- Very secure, after experimentation
- Solid sound
- Parts of the mids are recessed
- Bass can pull focus a little
- Not the most comfortable fit
*** Note : £1 = $1.30 (correct at time of post)
- Review Price: £59.99
- Optional fins and hooks
- Carry bag
- 8-hour battery
- IPX5 water-resistance
- Bluetooth wireless
- 3 x pairs of silicone tips
- 3-button remote
What are the House of Marley Uprise?
The House of Marley Uprise are wireless sports earphones. They’re sweatproof, and offer several methods by which to keep them snug in your ears as you work out or run.
At £59.99 (£79.99 RRP) the House of Marley Uprise are sensibly priced, and they sound decent too. Simply play around with the various rubber additions to ensure you get the most comfortable fit.
Design and comfort
House of Marley headphones promote their use of natural and recycled materials. The latter, in particular, earn them some ethical brownie points.
The House of Marley Uprise’s earpieces and remote control are made of a wood fibre and recycled polypropylene composite. It feels like soft-touch plastic and has a pleasant speckled finish. These earpieces are also pretty large, and capsule-shaped.
Little bits of aluminium join the earpieces to the cable, for a more rigid connection point.
Like almost all Marley earphones, the cable is fabric-braided. It looks a little like a shoelace or rucksack cord. The design incorporates a little fastener, which is similar to a bag’s pull-cord.
This part cuts down the slack in the wire around your neck, which is important if you want to wear the House of Marley Uprise while running.
Marley has tried its best to ensure these units stick fast in your ears. There are the usual silicone tips, ‘hanger’ hooks that sit over your ears, and fins that further secure the earphones in the cartilage folds of your ear.
Sure enough, they sit firm. But for the first few days of use, I found the fit annoying. They would either hover in my ears or be stuck in so hard that my ears felt bunged up. And in this latter position they caused discomfort and some ear soreness.
The problem is the fins. They weren’t the wrong size, but that the ring of silicone that sits in your ear canal opening is quite thick. I find the House of Marley Uprise far more comfortable without these fins in place, although they remain fiddly and invasive.
I’ve used the earphones both with and without fins for running, and they stay in my ears just fine. However, the Marley Uprise are a much less easy fit than the Optoma BE Sport4.
The Marley earphones are water-resistant to IPX5 (IPX4 accord to some parts of their website), which means they can handle water jets. Sweat won’t be a problem.
You get a little drawstring bag, too. It feels cheap, but does the job if you want to sling these earphones into a bag.
Don’t like the finish of our pair? The House of Marley Uprise are also available in brass, black and teal options highlights.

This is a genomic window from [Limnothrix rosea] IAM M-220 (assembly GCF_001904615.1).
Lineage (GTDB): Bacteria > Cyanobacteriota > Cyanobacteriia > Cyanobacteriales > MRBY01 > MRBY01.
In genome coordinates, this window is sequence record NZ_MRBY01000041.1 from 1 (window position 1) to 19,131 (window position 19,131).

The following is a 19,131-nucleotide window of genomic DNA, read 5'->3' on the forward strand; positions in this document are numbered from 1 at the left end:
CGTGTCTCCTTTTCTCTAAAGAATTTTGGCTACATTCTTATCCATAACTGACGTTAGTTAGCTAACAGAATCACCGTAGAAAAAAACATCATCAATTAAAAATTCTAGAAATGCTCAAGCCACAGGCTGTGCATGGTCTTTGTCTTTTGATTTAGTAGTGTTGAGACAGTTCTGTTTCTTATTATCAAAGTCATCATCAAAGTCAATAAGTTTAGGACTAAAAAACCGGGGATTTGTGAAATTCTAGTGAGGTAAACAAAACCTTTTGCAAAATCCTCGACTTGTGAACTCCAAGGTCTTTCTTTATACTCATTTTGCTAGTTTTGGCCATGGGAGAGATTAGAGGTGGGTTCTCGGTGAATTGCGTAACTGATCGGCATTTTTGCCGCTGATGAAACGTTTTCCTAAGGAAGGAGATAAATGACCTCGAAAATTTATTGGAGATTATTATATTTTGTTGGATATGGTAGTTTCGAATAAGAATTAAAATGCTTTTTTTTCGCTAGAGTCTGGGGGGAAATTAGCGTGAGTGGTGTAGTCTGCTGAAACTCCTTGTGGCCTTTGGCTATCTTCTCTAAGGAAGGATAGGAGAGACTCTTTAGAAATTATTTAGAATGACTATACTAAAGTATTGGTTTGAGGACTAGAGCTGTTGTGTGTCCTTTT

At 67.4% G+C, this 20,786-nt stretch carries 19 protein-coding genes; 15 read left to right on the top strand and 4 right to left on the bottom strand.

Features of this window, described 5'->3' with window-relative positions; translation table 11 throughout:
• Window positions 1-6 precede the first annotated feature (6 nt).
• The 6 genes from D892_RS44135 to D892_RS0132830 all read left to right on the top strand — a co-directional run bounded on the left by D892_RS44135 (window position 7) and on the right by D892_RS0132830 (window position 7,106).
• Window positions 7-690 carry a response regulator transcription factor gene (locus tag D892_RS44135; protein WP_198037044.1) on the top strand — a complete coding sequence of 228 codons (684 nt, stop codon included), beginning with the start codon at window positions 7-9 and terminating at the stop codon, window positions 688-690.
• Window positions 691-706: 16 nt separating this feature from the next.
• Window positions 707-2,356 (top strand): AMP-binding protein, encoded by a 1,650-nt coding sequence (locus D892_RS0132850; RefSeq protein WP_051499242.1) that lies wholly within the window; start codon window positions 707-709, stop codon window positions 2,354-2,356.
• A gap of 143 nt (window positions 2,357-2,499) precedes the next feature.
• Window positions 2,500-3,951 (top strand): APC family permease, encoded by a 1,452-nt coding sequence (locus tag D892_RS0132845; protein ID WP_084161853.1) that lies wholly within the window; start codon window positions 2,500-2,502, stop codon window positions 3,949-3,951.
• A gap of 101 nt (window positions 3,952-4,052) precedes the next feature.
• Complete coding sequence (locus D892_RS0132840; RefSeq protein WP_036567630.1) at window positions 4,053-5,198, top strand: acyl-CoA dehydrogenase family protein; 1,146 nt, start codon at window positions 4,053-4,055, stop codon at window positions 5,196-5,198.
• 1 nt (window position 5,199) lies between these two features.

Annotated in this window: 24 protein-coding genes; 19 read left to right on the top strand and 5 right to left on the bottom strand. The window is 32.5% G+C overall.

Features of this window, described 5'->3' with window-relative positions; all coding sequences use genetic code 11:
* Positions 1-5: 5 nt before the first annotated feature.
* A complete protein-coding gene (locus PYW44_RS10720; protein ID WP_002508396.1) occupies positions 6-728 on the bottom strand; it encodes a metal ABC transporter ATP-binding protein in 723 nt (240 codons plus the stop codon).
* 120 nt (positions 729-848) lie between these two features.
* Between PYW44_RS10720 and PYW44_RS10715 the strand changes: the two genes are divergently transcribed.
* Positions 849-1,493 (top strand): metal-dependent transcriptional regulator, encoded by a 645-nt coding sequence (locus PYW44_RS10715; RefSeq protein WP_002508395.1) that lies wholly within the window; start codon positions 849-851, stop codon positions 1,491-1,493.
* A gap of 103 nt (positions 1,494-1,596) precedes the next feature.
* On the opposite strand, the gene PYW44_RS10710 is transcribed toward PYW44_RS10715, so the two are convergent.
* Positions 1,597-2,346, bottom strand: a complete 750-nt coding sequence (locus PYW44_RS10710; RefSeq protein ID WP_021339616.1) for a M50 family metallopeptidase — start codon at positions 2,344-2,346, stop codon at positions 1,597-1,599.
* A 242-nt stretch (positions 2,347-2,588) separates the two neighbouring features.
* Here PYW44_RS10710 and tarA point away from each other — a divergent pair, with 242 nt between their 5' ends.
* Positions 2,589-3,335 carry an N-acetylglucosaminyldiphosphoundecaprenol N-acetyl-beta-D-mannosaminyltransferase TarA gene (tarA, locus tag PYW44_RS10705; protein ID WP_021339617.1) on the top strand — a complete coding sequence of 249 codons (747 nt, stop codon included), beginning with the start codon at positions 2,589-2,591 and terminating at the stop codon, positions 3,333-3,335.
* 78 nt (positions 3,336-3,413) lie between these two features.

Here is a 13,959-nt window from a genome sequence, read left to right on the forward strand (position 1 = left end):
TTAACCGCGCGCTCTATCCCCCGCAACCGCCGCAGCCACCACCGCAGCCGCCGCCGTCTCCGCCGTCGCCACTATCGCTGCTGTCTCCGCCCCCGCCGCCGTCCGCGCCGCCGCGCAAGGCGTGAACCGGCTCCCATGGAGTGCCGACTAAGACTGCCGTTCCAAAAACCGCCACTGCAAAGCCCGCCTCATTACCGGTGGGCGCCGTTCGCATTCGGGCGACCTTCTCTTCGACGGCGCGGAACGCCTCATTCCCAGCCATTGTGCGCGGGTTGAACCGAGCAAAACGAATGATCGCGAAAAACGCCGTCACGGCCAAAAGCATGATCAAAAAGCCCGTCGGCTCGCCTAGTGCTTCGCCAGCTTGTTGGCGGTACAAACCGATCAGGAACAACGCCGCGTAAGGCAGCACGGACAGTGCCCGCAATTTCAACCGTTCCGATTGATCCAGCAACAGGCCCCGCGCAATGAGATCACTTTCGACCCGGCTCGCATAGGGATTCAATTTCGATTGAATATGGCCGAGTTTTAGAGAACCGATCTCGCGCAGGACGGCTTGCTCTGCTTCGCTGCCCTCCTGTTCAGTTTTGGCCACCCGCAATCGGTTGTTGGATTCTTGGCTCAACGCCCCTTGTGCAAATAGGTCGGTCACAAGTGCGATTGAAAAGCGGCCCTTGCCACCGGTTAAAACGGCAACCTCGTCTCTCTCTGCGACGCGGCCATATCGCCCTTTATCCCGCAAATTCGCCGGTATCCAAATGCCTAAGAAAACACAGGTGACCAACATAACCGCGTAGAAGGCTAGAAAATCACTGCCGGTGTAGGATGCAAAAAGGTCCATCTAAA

Features and battery life
Every technical element of the Marley Uprise is solid. They last for around eight hours off a charge, and use a rubber-covered micro-USB port to replenish the battery.
Wireless stability is good, too. I didn’t experience any interference, nor any blips.
The three-button remote is a little large, but it’s very light and so doesn’t jangle around too much when you wearing the earphones whilst running. Two quick taps on the central button brings up your phone’s digital assistant, in addition to the usual volume and music controls.
Around this price, I tend to recommend two wireless earphones: the SoundMagic E10BT and Skullcandy Method Wireless. The Skullcandy pair has a neckband and the SoundMagics trade sport-ready design for better battery life. However, they’re a good guide on sound quality among affordable wireless pairs.
The House of Marley Uprise are in the same league as these solid picks, but there are a few niggling issues.
First, there’s a slight noise bed, a light hiss. It isn’t too glaring, but you may notice it if you’re listening in a quiet room.
And while the Uprise have a similar tonal makeup to the Skullcandy Method Wireless, the Skullcandy earphones pull off this style a little better. Both earphones have quite strong, bouncy bass presence.
However, since the mids in the Marley are a little more recessed in this pair, the bass can seem to dominate vocals on occasion. Like most affordable earphones with some extra bass, the low-end isn’t perfectly taut and controlled.
These limitations aside, the Marley Uprise are enjoyable, and have a sound that’s well suited to exercise. Some extra definition in the upper-mids and lower treble teams up with the bass to give these earphones extra energy.
The SoundMagic E10BT are more tonally consistent, a little “warmer” in the right places, but these are solid everyday earphones. Just make sure the earpieces are in place properly. If they’re not inserted deep into your ear canals, you’ll lose out on all the bass weight, making the Uprise sound both weaker and harder.
Why buy the House of Marley Uprise?
The House of Marley Uprise are good exercise earphones, as long as you get on with their fit. They need to be inserted deep, and if using all the fit aids, they’re real ear canal cloggers.
There are more comfortable options in this price band. At their £79 RRP, the Uprise are slightly more expensive than the OnePlus Bullets Wireless, which are a far easier fit.
And while the cheaper Skullcandy Method Wireless are flimsier, they get you similar sound quality for less money.
Solid sport headphones, but the invasive fit won’t be for everyone.